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Retrofitting the UNESCO site of Ivrea

Is it possible to make old cultural sites more energy efficient while preserving their character?

Retrofitting the UNESCO site of Ivrea © European Union
Retrofitting the UNESCO site of Ivrea, © European Union
© European Union, 2021

 

Is it possible to make old cultural sites more energy efficient while preserving their character? ?

The answer lies in rethinking standard retrofitting practices for modern heritage towards combining thermal improvements with architectural preservation and inclusiveness.

That is the focus of Giuseppe Galbiati's project from Ivrea, Italy.

The initiative, titled "Retrofitting the UNESCO site of Ivrea," won in the category "Preserved and transformed cultural heritage" and is one of ten Rising Stars projects of this year's New European Bauhaus Prizes.

His study opens new perspectives, not only towards environmental but also towards cultural sustainability.

The idea is to retrofit three emblematic buildings of the UNESCO site of Ivrea with the latest environmental technologies without losing historical value. The buildings in scope are the Mattoni Rossi factory, the ICO complex, and the Olivetti office building.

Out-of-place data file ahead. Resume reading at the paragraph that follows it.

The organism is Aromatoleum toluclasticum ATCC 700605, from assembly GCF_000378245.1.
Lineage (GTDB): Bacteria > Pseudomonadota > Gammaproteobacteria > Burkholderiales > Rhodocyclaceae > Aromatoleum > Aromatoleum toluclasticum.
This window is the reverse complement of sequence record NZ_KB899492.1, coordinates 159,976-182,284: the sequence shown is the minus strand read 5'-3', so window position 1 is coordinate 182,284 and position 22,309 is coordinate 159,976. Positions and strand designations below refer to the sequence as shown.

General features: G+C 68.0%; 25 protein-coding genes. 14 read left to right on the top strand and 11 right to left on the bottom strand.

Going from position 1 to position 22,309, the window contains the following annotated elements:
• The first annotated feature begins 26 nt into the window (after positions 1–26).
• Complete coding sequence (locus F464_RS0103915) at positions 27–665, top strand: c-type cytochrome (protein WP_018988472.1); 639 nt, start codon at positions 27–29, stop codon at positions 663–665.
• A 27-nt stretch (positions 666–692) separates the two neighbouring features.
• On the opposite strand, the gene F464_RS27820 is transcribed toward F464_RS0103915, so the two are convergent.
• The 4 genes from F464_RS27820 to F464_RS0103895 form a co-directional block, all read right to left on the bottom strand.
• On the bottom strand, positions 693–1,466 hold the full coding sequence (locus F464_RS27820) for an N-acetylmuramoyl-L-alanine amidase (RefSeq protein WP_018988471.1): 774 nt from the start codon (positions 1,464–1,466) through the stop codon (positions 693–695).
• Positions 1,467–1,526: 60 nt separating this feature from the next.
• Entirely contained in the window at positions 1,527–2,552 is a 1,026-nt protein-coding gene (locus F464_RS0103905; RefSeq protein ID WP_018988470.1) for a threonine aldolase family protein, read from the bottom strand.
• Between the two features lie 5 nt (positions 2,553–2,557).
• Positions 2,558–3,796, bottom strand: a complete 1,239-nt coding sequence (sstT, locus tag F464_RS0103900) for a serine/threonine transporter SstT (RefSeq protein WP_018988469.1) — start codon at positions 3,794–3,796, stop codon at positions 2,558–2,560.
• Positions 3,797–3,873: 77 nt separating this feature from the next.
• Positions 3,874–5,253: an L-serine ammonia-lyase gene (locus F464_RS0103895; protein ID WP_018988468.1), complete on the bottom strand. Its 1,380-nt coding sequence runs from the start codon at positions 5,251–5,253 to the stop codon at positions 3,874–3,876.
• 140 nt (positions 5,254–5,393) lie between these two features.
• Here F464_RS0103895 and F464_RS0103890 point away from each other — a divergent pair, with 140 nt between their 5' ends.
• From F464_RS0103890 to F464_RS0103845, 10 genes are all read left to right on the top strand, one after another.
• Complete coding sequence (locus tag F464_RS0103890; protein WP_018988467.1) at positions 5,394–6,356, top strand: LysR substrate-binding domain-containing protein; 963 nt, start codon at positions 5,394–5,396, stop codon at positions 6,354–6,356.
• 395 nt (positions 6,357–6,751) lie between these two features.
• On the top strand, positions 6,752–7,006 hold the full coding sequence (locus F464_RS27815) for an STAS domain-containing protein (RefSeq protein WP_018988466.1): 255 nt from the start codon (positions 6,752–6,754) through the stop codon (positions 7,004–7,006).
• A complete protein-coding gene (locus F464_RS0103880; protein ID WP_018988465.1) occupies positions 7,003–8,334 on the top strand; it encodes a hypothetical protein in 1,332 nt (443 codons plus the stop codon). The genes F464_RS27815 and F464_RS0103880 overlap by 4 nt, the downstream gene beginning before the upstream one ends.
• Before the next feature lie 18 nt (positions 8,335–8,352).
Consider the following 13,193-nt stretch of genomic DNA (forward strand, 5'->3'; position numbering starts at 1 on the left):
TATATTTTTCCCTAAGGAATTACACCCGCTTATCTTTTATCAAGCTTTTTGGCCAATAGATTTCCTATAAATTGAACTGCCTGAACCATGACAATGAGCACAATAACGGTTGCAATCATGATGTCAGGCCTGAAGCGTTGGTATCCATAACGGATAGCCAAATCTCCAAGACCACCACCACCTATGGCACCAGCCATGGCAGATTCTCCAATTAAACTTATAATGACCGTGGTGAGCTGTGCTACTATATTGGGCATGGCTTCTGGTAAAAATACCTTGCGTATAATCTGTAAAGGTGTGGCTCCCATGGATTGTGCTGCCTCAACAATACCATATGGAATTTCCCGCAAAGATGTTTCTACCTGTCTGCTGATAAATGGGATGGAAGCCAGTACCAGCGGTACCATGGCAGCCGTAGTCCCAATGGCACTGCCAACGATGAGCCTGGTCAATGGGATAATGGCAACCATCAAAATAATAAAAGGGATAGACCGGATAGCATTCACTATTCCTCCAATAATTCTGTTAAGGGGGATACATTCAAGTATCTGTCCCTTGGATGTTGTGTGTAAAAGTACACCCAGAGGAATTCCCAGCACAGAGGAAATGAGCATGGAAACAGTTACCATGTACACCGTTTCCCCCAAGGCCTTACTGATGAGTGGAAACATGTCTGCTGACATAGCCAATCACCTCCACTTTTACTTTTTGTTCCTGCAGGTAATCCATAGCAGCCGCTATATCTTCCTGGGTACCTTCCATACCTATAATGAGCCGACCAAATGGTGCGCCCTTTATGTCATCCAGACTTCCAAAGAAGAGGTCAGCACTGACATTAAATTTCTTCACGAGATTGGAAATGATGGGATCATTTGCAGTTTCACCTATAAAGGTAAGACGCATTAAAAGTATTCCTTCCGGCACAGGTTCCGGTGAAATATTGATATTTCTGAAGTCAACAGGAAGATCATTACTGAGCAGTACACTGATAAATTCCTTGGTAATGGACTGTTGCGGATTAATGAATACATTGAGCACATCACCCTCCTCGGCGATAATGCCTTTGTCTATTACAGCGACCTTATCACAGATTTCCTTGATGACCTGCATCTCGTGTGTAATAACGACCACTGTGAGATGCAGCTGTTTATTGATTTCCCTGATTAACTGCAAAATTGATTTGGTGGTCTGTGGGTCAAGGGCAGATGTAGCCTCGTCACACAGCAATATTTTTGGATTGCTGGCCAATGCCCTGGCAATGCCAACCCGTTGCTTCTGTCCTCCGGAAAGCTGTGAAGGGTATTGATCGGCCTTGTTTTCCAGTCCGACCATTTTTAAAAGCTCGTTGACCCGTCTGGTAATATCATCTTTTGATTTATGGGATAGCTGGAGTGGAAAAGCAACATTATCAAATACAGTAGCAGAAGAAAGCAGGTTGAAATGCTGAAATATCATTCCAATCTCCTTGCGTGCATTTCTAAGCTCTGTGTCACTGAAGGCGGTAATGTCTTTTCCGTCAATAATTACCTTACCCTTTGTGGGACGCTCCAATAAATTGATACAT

The proposed process is structured into five major phases:
 
? Architectural Inquiry
?Technological Analysis
♨️Thermal Diagnosis
?Design Proposal
? Matrix Comparison
 
Giuseppe's research seeks to address the underlying issue of energy consumption within old heritage sites through an inclusive approach.

The redesign process for the old industrial buildings is conceived as participatory. Engaging with the public is key for understanding their concerns and meeting their desires. At the beginning of 2020 they launched a survey in Ivrea, and collected about 1000 responses. Starting from these results, a constructive dialogue between stakeholders and citizens has been established to shape the plans for the Mattoni Rossi and ICO complex.

The proposed renovation will save 55% - 65% of the buildings’ energy demand while preserving and reusing its architectural value and overcoming the current state of semi-abandonment.
 
What is the long-term plan? ?

The eventual aim of this pilot study is to provide a practical tool that can be adapted and repurposed for future industrial site refurbishment in various geographical or cultural contexts.
 
? © European Union
 
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